Last week I featured a Mercedes with a giant V12. Today’s car is no different — although with a little more factory flavor. This 1998 S70 AMG hails from Norway in case you even needed to outrun a herd of reindeer. But in all seriousness, this W140 is a rare breed. It was, in typical S-Class fashion, a money is no object car. More importantly, this car continued its life like a money is no object car. So let’s take a better look at this world traveler S70 AMG.
After a change in nomenclature in 1994, the Mercedes-Benz S-class coupe would again see a model name change in 1997. Renamed the CL class, this would be the moniker for the large coupe up until this current model year, when it would once again be known as the S-class coupe. Who knows what the rationale behind these name changes might be, but it’s rather remarkable this big two-door has survived throughout the years, facing economic downturns and energy crunches alike. This 1996 S600 Coupe is not for the faint of heart when it comes to running costs, as the brawny 6.0 liter V12 will certainly eat its fair share of gas and oil, along with the additional parts as compared to its lesser V8 sibling. With less than 50,000 miles on the clock, this S600 Coupe for sale in New Jersey would be great for collectors and those looking to impress at the country club forecourt alike.
On Tuesday of this week, I wrote up a crazy modified Maybach 57S. Beefed up with crazy amounts of horsepower, it was decidedly not understated even though it was dressed all in black. Around the same time, Andrew wrote up a 750Li, talking about how people never give them a second look, but they offer extreme luxury in a very understated package for a modest price. In this vein, I’d like to offer for your consideration this 2007 Mercedes-Benz S600; underneath, it’s the same W221 chassis the Maybach was designed around. That means ridiculous amounts of luxuries and technology at your fingertips. While this model isn’t the nutter AMG S65 model with 600 horsepower (the same drivetain that was in the 57S), it’s still not exactly a wall flower; the M275 was rated at 510 horsepower and 612 lb.ft of torque. If that’s not enough to give you a kick in the seat of the pants, your other ride is probably a F22 Raptor. On top of the Industrial Age power, this particular S600 was ordered with the exclusive “Designo” package in Grapite; it added some beautiful Nappa leather and matte wood accents that really dress up the interior. Outside, while the W221 isn’t the most attractive S-Class produced, I think pulls off the rare feat of looking much better than the W220 it replaced and also better than the newer refreshed W221 and W222 that followed it. And outside, what’s special isn’t that it’s a crazy, slightly overdone AMG adorned model, but a standard S600 – refined, understated, and dare I say attractive:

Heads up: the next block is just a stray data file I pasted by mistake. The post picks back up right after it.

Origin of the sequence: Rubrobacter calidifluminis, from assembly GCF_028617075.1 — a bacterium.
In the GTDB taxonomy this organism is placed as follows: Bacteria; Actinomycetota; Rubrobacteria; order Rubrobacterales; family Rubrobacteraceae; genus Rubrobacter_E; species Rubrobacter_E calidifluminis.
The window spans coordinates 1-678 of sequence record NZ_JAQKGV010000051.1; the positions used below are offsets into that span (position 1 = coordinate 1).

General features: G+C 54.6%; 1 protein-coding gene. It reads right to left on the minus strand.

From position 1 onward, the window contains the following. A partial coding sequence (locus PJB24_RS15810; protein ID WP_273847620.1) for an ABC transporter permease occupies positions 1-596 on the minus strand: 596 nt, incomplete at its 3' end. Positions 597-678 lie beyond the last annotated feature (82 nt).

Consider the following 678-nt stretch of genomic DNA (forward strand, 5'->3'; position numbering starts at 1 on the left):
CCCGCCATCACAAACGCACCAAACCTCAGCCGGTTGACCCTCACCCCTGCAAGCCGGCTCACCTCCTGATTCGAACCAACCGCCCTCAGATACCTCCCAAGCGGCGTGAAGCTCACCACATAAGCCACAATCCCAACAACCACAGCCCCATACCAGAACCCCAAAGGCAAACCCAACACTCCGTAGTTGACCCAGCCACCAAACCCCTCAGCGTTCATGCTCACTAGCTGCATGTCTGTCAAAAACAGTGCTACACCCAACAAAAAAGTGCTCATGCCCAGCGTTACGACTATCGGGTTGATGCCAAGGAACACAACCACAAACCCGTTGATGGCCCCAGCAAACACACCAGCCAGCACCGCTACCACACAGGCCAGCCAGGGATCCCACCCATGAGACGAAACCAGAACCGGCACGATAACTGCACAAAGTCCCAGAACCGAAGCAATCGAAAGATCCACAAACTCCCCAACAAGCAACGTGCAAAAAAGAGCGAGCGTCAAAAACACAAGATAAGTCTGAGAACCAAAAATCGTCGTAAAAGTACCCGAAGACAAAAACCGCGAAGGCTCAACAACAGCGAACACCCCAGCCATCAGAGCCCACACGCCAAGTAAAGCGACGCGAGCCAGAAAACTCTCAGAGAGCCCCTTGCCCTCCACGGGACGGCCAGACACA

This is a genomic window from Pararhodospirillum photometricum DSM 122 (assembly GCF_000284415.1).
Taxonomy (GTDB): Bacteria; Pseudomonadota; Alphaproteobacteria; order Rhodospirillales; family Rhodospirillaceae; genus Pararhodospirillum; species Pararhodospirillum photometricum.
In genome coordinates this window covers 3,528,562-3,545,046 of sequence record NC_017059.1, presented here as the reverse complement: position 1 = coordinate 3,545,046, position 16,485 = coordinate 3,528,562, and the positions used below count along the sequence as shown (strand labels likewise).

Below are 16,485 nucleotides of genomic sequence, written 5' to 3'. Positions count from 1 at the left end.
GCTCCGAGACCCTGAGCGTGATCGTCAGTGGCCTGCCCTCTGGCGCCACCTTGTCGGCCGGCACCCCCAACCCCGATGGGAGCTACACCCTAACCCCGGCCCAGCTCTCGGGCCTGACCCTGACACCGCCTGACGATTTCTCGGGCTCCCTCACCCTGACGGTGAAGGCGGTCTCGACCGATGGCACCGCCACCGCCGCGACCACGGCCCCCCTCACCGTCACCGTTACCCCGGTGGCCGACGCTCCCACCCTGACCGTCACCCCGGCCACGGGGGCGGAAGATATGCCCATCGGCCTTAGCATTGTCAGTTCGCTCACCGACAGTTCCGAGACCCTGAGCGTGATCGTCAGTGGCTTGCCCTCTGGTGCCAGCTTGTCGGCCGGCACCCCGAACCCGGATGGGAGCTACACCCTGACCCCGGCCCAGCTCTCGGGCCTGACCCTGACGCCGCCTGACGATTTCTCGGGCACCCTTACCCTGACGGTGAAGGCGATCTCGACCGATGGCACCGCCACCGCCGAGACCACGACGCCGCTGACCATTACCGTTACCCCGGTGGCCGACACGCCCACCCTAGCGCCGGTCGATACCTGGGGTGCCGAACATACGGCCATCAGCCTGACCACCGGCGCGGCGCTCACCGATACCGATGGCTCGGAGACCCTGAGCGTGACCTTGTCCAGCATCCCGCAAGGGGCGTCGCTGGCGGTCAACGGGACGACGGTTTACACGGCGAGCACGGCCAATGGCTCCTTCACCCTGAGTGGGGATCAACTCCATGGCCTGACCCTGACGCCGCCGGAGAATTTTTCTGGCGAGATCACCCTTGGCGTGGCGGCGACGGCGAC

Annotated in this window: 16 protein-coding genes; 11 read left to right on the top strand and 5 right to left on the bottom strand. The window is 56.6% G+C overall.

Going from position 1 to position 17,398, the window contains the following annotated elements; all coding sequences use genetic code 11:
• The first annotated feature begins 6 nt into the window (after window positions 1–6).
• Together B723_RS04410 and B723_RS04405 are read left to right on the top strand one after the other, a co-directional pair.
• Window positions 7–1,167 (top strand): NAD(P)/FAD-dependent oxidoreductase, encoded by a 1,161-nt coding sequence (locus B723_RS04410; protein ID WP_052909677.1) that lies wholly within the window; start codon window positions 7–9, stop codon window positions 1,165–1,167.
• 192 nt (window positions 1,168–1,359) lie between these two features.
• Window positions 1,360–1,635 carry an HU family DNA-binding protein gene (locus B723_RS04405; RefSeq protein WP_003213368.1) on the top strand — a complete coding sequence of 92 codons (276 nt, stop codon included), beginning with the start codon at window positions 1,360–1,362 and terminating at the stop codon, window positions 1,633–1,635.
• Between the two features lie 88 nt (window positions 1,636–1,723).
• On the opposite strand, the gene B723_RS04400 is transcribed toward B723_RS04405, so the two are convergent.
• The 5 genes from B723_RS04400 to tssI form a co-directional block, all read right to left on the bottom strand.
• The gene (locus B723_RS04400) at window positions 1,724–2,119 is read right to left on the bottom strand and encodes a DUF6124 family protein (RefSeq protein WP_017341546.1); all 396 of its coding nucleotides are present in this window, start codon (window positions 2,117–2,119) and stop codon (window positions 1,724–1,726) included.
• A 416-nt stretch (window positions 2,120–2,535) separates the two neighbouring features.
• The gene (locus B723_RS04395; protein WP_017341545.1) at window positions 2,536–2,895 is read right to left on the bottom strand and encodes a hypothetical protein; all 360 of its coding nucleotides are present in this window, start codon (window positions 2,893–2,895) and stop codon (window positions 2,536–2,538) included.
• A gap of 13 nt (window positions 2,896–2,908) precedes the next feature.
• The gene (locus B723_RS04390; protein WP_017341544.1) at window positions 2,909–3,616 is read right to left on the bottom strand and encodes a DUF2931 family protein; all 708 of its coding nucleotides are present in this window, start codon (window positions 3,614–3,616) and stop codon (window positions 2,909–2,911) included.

One of the things I love most about these 10K posts is the breadth of selections and ideas that I dream up to try to pull together. Today’s thought was about practical performance – what’s the most your can buy for $10,000? As a result, we have quite a diverse selection to make it through today, ranging from a 2.0 TDi gas sipper through a 5.5 liter, twin-turbocharged V12 torque monster. In their respective ways, each is a great car (at least, in premise) and probably defines its category. What’s your favorite of this group?